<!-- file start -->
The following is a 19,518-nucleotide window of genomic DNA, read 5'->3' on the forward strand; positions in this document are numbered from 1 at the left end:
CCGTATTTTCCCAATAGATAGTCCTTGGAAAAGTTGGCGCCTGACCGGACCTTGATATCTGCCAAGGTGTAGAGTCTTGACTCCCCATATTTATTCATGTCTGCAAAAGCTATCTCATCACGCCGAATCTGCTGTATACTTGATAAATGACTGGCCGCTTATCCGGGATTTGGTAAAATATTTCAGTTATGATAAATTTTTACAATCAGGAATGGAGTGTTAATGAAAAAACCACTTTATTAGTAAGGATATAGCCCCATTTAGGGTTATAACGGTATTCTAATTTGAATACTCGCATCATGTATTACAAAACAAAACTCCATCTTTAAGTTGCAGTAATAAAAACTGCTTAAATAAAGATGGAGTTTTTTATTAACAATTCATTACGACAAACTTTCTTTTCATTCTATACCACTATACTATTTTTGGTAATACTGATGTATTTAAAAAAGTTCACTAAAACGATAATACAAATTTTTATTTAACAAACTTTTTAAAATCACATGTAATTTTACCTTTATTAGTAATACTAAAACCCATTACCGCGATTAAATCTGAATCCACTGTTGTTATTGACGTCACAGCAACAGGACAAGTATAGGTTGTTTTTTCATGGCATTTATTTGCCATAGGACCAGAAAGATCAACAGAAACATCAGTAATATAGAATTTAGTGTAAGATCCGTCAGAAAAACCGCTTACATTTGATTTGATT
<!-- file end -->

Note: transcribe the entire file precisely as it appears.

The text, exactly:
The following is a 19,518-nucleotide window of genomic DNA, read 5'->3' on the forward strand; positions in this document are numbered from 1 at the left end:
CCGTATTTTCCCAATAGATAGTCCTTGGAAAAGTTGGCGCCTGACCGGACCTTGATATCTGCCAAGGTGTAGAGTCTTGACTCCCCATATTTATTCATGTCTGCAAAAGCTATCTCATCACGCCGAATCTGCTGTATACTTGATAAATGACTGGCCGCTTATCCGGGATTTGGTAAAATATTTCAGTTATGATAAATTTTTACAATCAGGAATGGAGTGTTAATGAAAAAACCACTTTATTAGTAAGGATATAGCCCCATTTAGGGTTATAACGGTATTCTAATTTGAATACTCGCATCATGTATTACAAAACAAAACTCCATCTTTAAGTTGCAGTAATAAAAACTGCTTAAATAAAGATGGAGTTTTTTATTAACAATTCATTACGACAAACTTTCTTTTCATTCTATACCACTATACTATTTTTGGTAATACTGATGTATTTAAAAAAGTTCACTAAAACGATAATACAAATTTTTATTTAACAAACTTTTTAAAATCACATGTAATTTTACCTTTATTAGTAATACTAAAACCCATTACCGCGATTAAATCTGAATCCACTGTTGTTATTGACGTCACAGCAACAGGACAAGTATAGGTTGTTTTTTCATGGCATTTATTTGCCATAGGACCAGAAAGATCAACAGAAACATCAGTAATATAGAATTTAGTGTAAGATCCGTCAGAAAAACCGCTTACATTTGATTTGATT